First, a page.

Arguably, the film has become even more insightful than when I wrote that in 2013. Since then, political campaigns centring on dog-whistle racism linked to opaque gibbering jargon have delivered referendum victories, general election landslides, and the Whitehouse. And while you might be feeling smug about the fact that the first POTUS to have been bitten by the God bug to have occupied the Oval Office has been removed from power, I beg you to take a second look at his replacement.
In all his babbling senility, Joe Biden has the potential to be every bit as toxic as predecessor, while using another line of gobbledygook to disseminate his ideology. Materially, there is little difference between Trump’s refusal of a Covid-19 lockdown or Biden’s refusal to “shut down the economy,” or the ‘camps’ which so infuriated us under Trump and the ‘overflow facilities’ now being defended by Biden’s horde of commentators – the evasive, euphemistic word-salad associated with it is just different.
Corporate communications are also skewered by Pontypool. Throughout the film, the radio station features looping sound effects and nonsense advertising messages, echoing an unseen hegemony on repeat in the background. They churn away in our subconscious, as they undoubtedly do the hundreds of listeners out in the snow. These anonymous messages are received, and they inform the behaviour of those listening, whether they consciously pay attention or not. It’s an experience anyone who’s ever been exposed to the infamous MatressMan adverts will be unnervingly aware of. As a sinister reminder of the potential of language to effect behaviour, by the end of the film, one particularly creepy soundbite featuring the discordant chanting of children will be lodged firmly within your skull, on constant repeat.
Pontypool prompts us to examine the loaded terms in our lives that we treat as second nature, and prods us into asking “what does that really mean, what is it telling me to do?” And that’s an excellent message to spread; both in this moment of supposed political transition – when one wing of the establishment attempts to differentiate itself from the other primarily through it’s ‘elegant’ or ‘respectful’ messaging – as well as for us as consumers on another Valentine’s Day.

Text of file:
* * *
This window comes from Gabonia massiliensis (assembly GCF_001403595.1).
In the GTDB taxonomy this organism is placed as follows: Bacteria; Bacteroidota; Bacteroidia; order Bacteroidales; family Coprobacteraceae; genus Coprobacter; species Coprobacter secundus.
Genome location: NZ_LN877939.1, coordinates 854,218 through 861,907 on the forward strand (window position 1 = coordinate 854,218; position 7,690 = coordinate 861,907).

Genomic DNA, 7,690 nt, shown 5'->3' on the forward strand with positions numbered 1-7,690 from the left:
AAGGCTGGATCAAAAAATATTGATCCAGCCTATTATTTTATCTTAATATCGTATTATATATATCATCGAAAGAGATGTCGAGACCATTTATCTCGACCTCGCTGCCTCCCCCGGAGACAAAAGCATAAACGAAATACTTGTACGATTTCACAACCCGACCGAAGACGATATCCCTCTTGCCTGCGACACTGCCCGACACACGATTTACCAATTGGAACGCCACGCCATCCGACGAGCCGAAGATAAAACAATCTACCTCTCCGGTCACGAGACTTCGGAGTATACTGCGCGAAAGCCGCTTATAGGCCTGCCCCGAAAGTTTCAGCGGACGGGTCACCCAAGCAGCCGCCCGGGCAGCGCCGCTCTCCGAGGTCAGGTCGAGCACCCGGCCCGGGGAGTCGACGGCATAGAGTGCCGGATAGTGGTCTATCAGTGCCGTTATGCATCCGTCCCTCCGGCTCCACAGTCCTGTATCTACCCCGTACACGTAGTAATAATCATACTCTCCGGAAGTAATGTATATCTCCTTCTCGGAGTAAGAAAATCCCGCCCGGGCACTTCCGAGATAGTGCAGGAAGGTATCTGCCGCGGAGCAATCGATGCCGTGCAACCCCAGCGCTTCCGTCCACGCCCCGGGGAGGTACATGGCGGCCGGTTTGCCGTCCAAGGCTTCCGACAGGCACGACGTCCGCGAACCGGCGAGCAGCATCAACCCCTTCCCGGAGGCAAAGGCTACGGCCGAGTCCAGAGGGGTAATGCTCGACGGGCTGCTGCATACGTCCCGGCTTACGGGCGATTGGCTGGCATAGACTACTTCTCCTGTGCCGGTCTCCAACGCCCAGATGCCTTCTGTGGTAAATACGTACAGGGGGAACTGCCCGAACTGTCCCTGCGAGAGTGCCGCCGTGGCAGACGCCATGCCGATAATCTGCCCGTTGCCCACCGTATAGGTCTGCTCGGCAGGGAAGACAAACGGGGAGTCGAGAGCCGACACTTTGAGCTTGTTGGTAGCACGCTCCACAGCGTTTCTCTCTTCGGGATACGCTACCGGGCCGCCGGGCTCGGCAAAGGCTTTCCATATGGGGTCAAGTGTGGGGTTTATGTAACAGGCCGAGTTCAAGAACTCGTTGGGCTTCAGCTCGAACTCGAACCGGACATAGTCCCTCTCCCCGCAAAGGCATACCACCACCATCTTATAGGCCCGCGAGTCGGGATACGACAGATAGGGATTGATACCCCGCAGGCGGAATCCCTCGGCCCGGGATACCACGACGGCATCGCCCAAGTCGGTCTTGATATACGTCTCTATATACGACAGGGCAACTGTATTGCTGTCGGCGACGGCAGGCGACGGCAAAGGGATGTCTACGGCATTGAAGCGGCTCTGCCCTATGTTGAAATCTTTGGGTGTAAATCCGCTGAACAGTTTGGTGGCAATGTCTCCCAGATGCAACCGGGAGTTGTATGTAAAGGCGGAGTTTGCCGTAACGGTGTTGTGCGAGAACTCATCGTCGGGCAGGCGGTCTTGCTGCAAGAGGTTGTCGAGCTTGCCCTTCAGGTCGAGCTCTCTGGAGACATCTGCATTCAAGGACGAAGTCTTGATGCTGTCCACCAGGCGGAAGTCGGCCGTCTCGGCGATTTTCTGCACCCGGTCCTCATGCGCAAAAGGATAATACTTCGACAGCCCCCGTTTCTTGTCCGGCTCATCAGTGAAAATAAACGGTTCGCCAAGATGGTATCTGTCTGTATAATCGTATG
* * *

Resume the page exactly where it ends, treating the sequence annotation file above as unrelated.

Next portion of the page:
What the hell is Valentine’s day, really, but a colossal marketing exercise disguised in the language of love? And what is “love” [baby don’t hurt me] here, but a coded threat of losing that special someone unless you buy them plastic, heart-shaped pieces of landfill fodder to prove that you care? Never mind the endless seas of cinematic drivel trotted out on TV that reinforces that. Screw the films centring on gaslighting and co-dependence, which routinely feature leading men ignoring the laws of consent to harass a woman into ‘loving’ them – and of course, indulging in some consumption as the archetypal couple, aspiring to own a home, to reproduce, and to fill the holes in their souls with little bits of plastic and cheap chocolate once a year.
That’s just a hollow, undead, ideological caricature of ‘love’. You can do better – save yourselves form the plastic-wrapped, moisture protected seating of the 50 Shades cinematic experience. Instead, settle in for the evening, and watch yourself a film that cuts through that crap. Don’t feast mindlessly on the oppression of others and don’t buy into a rhetoric that feasts on the life force of the exploited in order to sustain a false sense of ‘romance’. Love each other without this crutch – and your relationship might just live to see tomorrow, all the stronger for it.